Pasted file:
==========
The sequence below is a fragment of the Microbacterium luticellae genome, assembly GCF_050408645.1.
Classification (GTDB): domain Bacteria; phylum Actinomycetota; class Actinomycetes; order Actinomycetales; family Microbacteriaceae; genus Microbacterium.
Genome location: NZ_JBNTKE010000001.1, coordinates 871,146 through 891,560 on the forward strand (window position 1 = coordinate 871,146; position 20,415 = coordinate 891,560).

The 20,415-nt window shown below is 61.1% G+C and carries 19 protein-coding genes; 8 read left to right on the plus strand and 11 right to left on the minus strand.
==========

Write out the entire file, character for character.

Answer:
The sequence below is a fragment of the Microbacterium luticellae genome, assembly GCF_050408645.1.
Classification (GTDB): domain Bacteria; phylum Actinomycetota; class Actinomycetes; order Actinomycetales; family Microbacteriaceae; genus Microbacterium.
Genome location: NZ_JBNTKE010000001.1, coordinates 871,146 through 891,560 on the forward strand (window position 1 = coordinate 871,146; position 20,415 = coordinate 891,560).

The 20,415-nt window shown below is 61.1% G+C and carries 19 protein-coding genes; 8 read left to right on the plus strand and 11 right to left on the minus strand.